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  3. What do you know about the history of farming in the past few decades? What do you think about Jim May’s desire to “get off the farm” and to get a union job in construction?
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  4. May learns a lot from the older African-American men on the job and notices they aren’t re-hired when he is after a layoff, but he doesn’t ask any questions or speak up. Why do you think May doesn’t say anything?
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  5. May is conflicted that he is rehired even though the older African-American men aren’t, but he is also relieved that his job is safe so he can pay for college. May also recognizes that while there was racism on the job, the union protected workers’ wages and helped lift people out of poverty. Where do you think we are today regarding race and class? Do we have to choose between equality among people of different classes and different races?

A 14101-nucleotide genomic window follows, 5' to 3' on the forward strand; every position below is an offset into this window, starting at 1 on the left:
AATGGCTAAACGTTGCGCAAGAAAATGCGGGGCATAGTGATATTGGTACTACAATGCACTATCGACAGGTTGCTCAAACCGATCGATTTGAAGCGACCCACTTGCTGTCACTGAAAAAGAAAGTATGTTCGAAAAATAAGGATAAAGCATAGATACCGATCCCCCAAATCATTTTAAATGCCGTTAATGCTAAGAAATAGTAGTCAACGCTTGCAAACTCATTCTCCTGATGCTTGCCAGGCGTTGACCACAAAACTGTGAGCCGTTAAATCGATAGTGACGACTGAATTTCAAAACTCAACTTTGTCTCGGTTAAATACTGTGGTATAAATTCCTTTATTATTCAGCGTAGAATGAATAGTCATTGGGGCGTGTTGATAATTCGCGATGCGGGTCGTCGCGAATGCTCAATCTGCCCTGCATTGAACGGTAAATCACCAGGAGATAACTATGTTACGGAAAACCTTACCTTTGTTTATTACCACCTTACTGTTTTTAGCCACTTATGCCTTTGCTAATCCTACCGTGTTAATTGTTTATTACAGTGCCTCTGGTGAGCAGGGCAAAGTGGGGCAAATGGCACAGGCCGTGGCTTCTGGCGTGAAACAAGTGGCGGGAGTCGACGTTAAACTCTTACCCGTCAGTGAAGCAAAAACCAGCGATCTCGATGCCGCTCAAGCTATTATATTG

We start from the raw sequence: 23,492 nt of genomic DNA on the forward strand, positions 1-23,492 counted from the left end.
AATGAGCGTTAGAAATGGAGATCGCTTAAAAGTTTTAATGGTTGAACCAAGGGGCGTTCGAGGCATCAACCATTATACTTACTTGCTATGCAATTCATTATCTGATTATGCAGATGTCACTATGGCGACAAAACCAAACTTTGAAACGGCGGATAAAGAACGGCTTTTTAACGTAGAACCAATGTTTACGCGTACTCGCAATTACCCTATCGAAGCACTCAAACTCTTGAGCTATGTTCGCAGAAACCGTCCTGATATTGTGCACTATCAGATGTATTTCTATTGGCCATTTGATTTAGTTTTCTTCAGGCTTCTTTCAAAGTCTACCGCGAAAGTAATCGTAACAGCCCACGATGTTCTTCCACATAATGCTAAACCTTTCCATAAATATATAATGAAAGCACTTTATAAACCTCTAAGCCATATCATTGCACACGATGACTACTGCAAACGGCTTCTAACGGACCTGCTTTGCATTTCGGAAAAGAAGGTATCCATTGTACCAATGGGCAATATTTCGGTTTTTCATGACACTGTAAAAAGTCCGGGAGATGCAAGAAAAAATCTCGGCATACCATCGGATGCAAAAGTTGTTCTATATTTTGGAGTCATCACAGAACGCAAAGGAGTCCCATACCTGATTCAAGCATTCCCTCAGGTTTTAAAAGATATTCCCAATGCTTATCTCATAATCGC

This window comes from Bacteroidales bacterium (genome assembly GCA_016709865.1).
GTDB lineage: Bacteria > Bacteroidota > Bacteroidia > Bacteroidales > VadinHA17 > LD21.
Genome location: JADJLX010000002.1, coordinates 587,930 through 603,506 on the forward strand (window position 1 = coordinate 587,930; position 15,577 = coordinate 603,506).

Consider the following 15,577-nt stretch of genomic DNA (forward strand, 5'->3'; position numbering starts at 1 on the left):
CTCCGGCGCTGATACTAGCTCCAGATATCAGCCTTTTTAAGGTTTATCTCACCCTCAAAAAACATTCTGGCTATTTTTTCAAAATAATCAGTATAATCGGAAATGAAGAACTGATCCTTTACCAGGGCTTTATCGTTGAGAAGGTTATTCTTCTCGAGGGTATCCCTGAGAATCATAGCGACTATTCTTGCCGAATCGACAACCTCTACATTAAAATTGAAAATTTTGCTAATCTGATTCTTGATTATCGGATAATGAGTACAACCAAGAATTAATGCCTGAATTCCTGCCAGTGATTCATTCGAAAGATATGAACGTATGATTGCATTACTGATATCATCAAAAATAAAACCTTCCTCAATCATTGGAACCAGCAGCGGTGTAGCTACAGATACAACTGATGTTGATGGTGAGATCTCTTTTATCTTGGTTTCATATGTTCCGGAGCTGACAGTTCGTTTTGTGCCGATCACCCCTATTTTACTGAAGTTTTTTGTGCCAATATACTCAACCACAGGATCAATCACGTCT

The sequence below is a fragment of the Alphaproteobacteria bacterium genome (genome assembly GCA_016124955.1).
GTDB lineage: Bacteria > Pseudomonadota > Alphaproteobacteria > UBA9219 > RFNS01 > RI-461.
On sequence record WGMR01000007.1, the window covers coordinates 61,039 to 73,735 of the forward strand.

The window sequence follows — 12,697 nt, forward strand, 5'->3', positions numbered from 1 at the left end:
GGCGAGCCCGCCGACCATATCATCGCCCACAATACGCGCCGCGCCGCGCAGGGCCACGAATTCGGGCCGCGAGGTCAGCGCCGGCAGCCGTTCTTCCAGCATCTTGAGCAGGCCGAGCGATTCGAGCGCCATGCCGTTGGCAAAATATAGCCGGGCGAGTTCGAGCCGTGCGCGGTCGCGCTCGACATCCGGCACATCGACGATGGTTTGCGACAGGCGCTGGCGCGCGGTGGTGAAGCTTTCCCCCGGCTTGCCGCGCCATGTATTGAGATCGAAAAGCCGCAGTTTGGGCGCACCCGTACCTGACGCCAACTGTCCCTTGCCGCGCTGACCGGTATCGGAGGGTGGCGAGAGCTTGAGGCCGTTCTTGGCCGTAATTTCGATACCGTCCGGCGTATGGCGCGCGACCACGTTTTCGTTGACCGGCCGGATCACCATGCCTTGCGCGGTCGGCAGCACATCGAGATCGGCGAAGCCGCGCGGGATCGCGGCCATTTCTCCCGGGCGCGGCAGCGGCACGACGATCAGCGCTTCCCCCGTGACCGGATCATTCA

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Action
Find an adult in your life who has worked on a farm or who has been part of a union. Ask them about their work. What did they like? What was hard? How did their work make their lives better (or worse)? Ask that adult what he or she thinks about our move from being agricultural to industrial (and unionized) to our current primarily service, non-union economy.

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STORY TRANSCRIPT of
Construction
by Storyteller Jim May